Bucs trade WR Mike Williams to Bills for 6th round pick
Unable to stay out of the trouble off the field, Mike Williams made one more headline Friday: Traded to the Buffalo Bills for the sixth round pick in next month's NFL draft.
Tampa Bay contacted all 31 other teams in an effort to deal their troubled receiver, but only two showed any interest. Ultimately, they felt fortunate to get a sixth round pick from Buffalo where he will be reunited with Doug Marrone, his former head coach at Syracuse.
Williams' spate of off-field issues became too much for new coach Lovie Smith, who said at the NFL scouting combine in February he was concerned about what had become a pattern of poor behavior.
"We thank Mike for his contributions to the Buccaneers over the last four seasons,'' general manager Jason Licht said in a statement released by the team Friday. "At this time, we felt it was best for both sides and we wish Mike well going forward.''
Had the Bucs not struck a trade for Williams, it's likely they would've released him before Monday, the first day of their off-season workout program. Because Williams' six-year, $40.25-million contract included no signing bonus, the Bucs actually saved $1.8-million on their salary cap by releasing him. Williams $5.2-million salary in 2015 is guaranteed if he is on the roster.
Despite his troubles, Williams apparently never saw the Bucs trading him. Two weeks ago, he paid $995,000 cash for the house he had been renting in Avila, according to property records.
It's the same home where Williams was stabbed in his left thigh last month. His brother, Eric Baylor, was charged with aggravated battery and domestic violence in the incident.
Last week, Williams was approved to enter a pretrial intervention program to resolve misdemeanor charges of trespass and criminal mischief. He was accused of knocking a girlfriend's door off its hinges in December.
While Williams was a victim in stabbing incident, it wasn't the first time he had trouble at his home. While living in a 5,400-square-foot home in the Sanctuary on Livingston development in Lutz, Williams' lifestyle resulted in at least five calls to 911 from June to September last year, a lawsuit and threats of eviction. Williams agreed in September to pay more than $43,000 in damages (plus attorney fees), extend his lease by one month (at $6,000) and surrender a $3,600 security deposit.
Before Williams moved to Avila, the Sheriff's Office was familiar with calls to his residence in Lutz. There were five 911 calls to the property since June, ranging from a kitchen fire to roommate Tyshawn Edwards telling police in the middle of the night he partied too much at a Bucs game and someone may have spiked his drink.
A fourth-round pick by the Bucs in 2010, Williams had at least 63 receptions in each of his first three seasons. But last year he played in only six games before undergoing surgery to repair a hamstring tear. He had only 22 receptions for 216 yards and two touchdowns. In four seasons, Williams had 215 receptioins for 2,947 yards (13.7) average with 25 touchdowns.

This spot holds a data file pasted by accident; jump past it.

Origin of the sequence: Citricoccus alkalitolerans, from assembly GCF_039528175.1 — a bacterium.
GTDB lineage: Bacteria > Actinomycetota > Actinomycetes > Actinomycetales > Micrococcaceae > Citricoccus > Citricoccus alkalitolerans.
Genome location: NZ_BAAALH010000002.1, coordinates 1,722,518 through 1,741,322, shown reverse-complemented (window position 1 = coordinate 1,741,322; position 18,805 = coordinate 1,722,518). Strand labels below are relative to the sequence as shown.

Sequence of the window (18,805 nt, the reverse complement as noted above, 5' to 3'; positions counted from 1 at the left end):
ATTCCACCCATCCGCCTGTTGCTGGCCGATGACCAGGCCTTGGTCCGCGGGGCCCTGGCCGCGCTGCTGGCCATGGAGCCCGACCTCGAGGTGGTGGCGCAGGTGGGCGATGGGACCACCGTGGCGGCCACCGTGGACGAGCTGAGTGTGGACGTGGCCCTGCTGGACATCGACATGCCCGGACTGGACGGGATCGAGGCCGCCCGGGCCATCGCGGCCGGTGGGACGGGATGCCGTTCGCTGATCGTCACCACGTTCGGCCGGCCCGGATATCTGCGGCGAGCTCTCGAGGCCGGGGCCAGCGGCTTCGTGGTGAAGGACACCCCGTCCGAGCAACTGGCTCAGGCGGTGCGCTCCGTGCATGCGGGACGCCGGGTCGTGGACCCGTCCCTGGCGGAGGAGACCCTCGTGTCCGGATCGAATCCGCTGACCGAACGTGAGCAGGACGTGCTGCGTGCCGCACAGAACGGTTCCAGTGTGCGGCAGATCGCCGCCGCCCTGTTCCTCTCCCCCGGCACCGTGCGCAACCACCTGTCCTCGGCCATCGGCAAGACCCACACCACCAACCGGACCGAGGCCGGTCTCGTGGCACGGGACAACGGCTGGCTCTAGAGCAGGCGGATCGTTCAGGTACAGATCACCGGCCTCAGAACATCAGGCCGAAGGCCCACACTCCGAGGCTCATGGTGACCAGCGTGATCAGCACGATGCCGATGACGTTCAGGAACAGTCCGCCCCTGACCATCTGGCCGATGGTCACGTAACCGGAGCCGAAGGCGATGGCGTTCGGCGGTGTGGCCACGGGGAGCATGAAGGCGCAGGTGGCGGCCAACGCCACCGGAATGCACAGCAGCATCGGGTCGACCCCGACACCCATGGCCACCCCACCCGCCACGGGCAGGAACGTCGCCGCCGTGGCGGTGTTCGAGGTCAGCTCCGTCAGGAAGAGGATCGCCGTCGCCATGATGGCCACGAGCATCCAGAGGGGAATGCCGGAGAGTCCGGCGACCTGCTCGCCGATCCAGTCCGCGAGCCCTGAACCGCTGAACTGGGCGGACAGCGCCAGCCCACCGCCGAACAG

A Buffalo native, Williams was the Bucs No. 2 receiver behind Vincent Jackson, creating an immediate need at that position that the team will have to address in free agency and the draft. Tampa Bay owns the No. 7 overall pick and could be in range to select either Clemson's Sammy Watkins of Texas A&M's Mike Evans.
It's ironic that Marrone was the one who wanted Williams, who never actually played for him. Williams depature came after he was suspended for the 2008 season for cheating on a test. He then had a curfew violation and was facing another suspension. Marrone tried to offer Williams a chance to come back but they never connected and he was dismissed from the team.
Marrone's first year of actually coaching the Syracuse football team in a game was 2009.
"With regard to our time at Syracuse, I feel that is in the past for both of us,” Marrone said Friday. "Mike has an opportunity to get a fresh start to his career here in his hometown and regain his form as a productive player in the National Football League. We look forward to getting Mike into the facility and start our work preparing for the 2014 season once the players are free to report on April 22. . .
“Mike Williams is a competitive, tough wide receiver who has the size and athleticism to add competition to our receiver position group. We feel Mike is a player who has the ability to help our team improve.”
The trade of Williams means the Bucs no longer have a player remaining on their roster from their 2006, '07, '08 or '09 drafts. Only defensive tackle Gerald McCoy is left from the 2010 draft class.
The Bucs signed former Bradenton Southeast High School and University of Florida receiver Louis Murphy as a free agent two weeks ago. Murphy has played in 71 NFL games with 24 starts, catching 121 passes for 1,744 yards and eight touchdowns.
On Friday, the Bucs worked out former Tennesee Titans and Chargers receiver Lavelle Hawkins, who played for offensive coordinator Jeff Tedford at California. Hawkins' best season was 2011 when he caught 47 passes for 470 yards and one touchdown.